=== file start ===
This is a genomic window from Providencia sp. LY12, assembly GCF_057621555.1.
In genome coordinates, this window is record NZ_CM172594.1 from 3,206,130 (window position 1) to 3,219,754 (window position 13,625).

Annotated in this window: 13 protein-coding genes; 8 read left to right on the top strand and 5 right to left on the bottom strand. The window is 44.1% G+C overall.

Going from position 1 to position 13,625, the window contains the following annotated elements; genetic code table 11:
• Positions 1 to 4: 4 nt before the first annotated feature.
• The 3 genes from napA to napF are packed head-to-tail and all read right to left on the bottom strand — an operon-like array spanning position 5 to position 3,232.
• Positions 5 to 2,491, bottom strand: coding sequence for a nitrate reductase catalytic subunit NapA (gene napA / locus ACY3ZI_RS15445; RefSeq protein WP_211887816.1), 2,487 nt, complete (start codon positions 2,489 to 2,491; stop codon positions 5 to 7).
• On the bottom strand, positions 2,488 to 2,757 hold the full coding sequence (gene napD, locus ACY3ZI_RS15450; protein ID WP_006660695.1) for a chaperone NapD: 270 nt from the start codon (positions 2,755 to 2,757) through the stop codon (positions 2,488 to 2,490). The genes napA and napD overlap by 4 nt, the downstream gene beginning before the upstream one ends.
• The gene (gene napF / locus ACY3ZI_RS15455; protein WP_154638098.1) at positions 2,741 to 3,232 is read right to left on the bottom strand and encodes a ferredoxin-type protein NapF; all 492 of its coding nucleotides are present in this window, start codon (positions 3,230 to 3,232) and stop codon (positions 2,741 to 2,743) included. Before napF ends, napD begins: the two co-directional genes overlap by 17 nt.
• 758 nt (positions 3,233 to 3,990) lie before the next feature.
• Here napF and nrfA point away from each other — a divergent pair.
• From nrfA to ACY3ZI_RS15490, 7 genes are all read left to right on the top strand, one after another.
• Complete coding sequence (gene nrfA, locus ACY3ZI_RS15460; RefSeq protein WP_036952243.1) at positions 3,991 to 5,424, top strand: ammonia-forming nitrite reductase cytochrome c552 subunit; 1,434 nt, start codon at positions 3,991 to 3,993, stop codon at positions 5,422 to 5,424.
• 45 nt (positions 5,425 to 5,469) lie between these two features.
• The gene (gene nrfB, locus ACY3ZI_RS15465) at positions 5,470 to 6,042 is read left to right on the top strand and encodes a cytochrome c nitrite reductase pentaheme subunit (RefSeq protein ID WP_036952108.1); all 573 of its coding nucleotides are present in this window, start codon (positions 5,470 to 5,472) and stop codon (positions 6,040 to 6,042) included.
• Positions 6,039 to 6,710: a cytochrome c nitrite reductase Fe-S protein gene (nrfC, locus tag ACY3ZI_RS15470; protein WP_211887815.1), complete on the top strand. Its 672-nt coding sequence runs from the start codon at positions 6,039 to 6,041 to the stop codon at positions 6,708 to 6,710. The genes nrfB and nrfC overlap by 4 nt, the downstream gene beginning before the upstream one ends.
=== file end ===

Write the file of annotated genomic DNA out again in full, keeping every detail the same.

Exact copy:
This is a genomic window from Providencia sp. LY12, assembly GCF_057621555.1.
In genome coordinates, this window is record NZ_CM172594.1 from 3,206,130 (window position 1) to 3,219,754 (window position 13,625).

Annotated in this window: 13 protein-coding genes; 8 read left to right on the top strand and 5 right to left on the bottom strand. The window is 44.1% G+C overall.

Going from position 1 to position 13,625, the window contains the following annotated elements; genetic code table 11:
• Positions 1 to 4: 4 nt before the first annotated feature.
• The 3 genes from napA to napF are packed head-to-tail and all read right to left on the bottom strand — an operon-like array spanning position 5 to position 3,232.
• Positions 5 to 2,491, bottom strand: coding sequence for a nitrate reductase catalytic subunit NapA (gene napA / locus ACY3ZI_RS15445; RefSeq protein WP_211887816.1), 2,487 nt, complete (start codon positions 2,489 to 2,491; stop codon positions 5 to 7).
• On the bottom strand, positions 2,488 to 2,757 hold the full coding sequence (gene napD, locus ACY3ZI_RS15450; protein ID WP_006660695.1) for a chaperone NapD: 270 nt from the start codon (positions 2,755 to 2,757) through the stop codon (positions 2,488 to 2,490). The genes napA and napD overlap by 4 nt, the downstream gene beginning before the upstream one ends.
• The gene (gene napF / locus ACY3ZI_RS15455; protein WP_154638098.1) at positions 2,741 to 3,232 is read right to left on the bottom strand and encodes a ferredoxin-type protein NapF; all 492 of its coding nucleotides are present in this window, start codon (positions 3,230 to 3,232) and stop codon (positions 2,741 to 2,743) included. Before napF ends, napD begins: the two co-directional genes overlap by 17 nt.
• 758 nt (positions 3,233 to 3,990) lie before the next feature.
• Here napF and nrfA point away from each other — a divergent pair.
• From nrfA to ACY3ZI_RS15490, 7 genes are all read left to right on the top strand, one after another.
• Complete coding sequence (gene nrfA, locus ACY3ZI_RS15460; RefSeq protein WP_036952243.1) at positions 3,991 to 5,424, top strand: ammonia-forming nitrite reductase cytochrome c552 subunit; 1,434 nt, start codon at positions 3,991 to 3,993, stop codon at positions 5,422 to 5,424.
• 45 nt (positions 5,425 to 5,469) lie between these two features.
• The gene (gene nrfB, locus ACY3ZI_RS15465) at positions 5,470 to 6,042 is read left to right on the top strand and encodes a cytochrome c nitrite reductase pentaheme subunit (RefSeq protein ID WP_036952108.1); all 573 of its coding nucleotides are present in this window, start codon (positions 5,470 to 5,472) and stop codon (positions 6,040 to 6,042) included.
• Positions 6,039 to 6,710: a cytochrome c nitrite reductase Fe-S protein gene (nrfC, locus tag ACY3ZI_RS15470; protein WP_211887815.1), complete on the top strand. Its 672-nt coding sequence runs from the start codon at positions 6,039 to 6,041 to the stop codon at positions 6,708 to 6,710. The genes nrfB and nrfC overlap by 4 nt, the downstream gene beginning before the upstream one ends.